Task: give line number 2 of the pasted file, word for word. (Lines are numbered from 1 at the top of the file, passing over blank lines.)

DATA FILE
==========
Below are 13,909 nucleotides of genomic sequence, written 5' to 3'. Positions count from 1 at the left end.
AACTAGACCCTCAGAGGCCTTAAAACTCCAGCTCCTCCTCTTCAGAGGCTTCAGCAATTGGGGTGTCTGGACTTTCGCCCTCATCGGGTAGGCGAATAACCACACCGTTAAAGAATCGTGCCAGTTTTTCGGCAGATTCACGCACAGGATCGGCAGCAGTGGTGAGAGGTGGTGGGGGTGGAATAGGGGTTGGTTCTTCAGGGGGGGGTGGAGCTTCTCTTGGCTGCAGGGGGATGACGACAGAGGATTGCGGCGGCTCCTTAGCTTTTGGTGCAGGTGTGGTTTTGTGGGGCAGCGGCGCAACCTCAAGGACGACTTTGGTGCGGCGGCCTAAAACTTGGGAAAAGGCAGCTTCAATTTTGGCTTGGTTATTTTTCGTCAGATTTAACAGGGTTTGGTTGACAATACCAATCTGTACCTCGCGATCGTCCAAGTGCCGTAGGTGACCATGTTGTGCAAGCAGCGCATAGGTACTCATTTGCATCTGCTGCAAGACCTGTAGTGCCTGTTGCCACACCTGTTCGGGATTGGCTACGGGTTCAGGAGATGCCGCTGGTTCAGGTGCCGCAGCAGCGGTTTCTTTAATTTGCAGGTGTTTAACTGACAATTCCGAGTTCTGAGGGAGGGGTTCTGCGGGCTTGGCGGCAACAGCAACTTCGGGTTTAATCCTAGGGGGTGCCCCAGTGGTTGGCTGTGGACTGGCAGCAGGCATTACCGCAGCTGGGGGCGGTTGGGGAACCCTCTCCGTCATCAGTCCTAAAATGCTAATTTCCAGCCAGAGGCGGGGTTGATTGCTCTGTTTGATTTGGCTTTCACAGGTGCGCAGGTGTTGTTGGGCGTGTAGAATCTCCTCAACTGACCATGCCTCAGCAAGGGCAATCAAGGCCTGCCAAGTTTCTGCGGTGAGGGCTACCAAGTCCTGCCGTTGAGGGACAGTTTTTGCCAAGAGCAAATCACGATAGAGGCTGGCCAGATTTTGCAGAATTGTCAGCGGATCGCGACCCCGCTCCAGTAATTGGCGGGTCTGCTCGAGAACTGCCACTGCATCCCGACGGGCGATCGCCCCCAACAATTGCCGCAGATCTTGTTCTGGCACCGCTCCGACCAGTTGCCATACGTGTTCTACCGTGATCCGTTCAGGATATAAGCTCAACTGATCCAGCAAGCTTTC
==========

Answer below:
AACTAGACCCTCAGAGGCCTTAAAACTCCAGCTCCTCCTCTTCAGAGGCTTCAGCAATTGGGGTGTCTGGACTTTCGCCCTCATCGGGTAGGCGAATAACCACACCGTTAAAGAATCGTGCCAGTTTTTCGGCAGATTCACGCACAGGATCGGCAGCAGTGGTGAGAGGTGGTGGGGGTGGAATAGGGGTTGGTTCTTCAGGGGGGGGTGGAGCTTCTCTTGGCTGCAGGGGGATGACGACAGAGGATTGCGGCGGCTCCTTAGCTTTTGGTGCAGGTGTGGTTTTGTGGGGCAGCGGCGCAACCTCAAGGACGACTTTGGTGCGGCGGCCTAAAACTTGGGAAAAGGCAGCTTCAATTTTGGCTTGGTTATTTTTCGTCAGATTTAACAGGGTTTGGTTGACAATACCAATCTGTACCTCGCGATCGTCCAAGTGCCGTAGGTGACCATGTTGTGCAAGCAGCGCATAGGTACTCATTTGCATCTGCTGCAAGACCTGTAGTGCCTGTTGCCACACCTGTTCGGGATTGGCTACGGGTTCAGGAGATGCCGCTGGTTCAGGTGCCGCAGCAGCGGTTTCTTTAATTTGCAGGTGTTTAACTGACAATTCCGAGTTCTGAGGGAGGGGTTCTGCGGGCTTGGCGGCAACAGCAACTTCGGGTTTAATCCTAGGGGGTGCCCCAGTGGTTGGCTGTGGACTGGCAGCAGGCATTACCGCAGCTGGGGGCGGTTGGGGAACCCTCTCCGTCATCAGTCCTAAAATGCTAATTTCCAGCCAGAGGCGGGGTTGATTGCTCTGTTTGATTTGGCTTTCACAGGTGCGCAGGTGTTGTTGGGCGTGTAGAATCTCCTCAACTGACCATGCCTCAGCAAGGGCAATCAAGGCCTGCCAAGTTTCTGCGGTGAGGGCTACCAAGTCCTGCCGTTGAGGGACAGTTTTTGCCAAGAGCAAATCACGATAGAGGCTGGCCAGATTTTGCAGAATTGTCAGCGGATCGCGACCCCGCTCCAGTAATTGGCGGGTCTGCTCGAGAACTGCCACTGCATCCCGACGGGCGATCGCCCCCAACAATTGCCGCAGATCTTGTTCTGGCACCGCTCCGACCAGTTGCCATACGTGTTCTACCGTGATCCGTTCAGGATATAAGCTCAACTGATCCAGCAAGCTTTC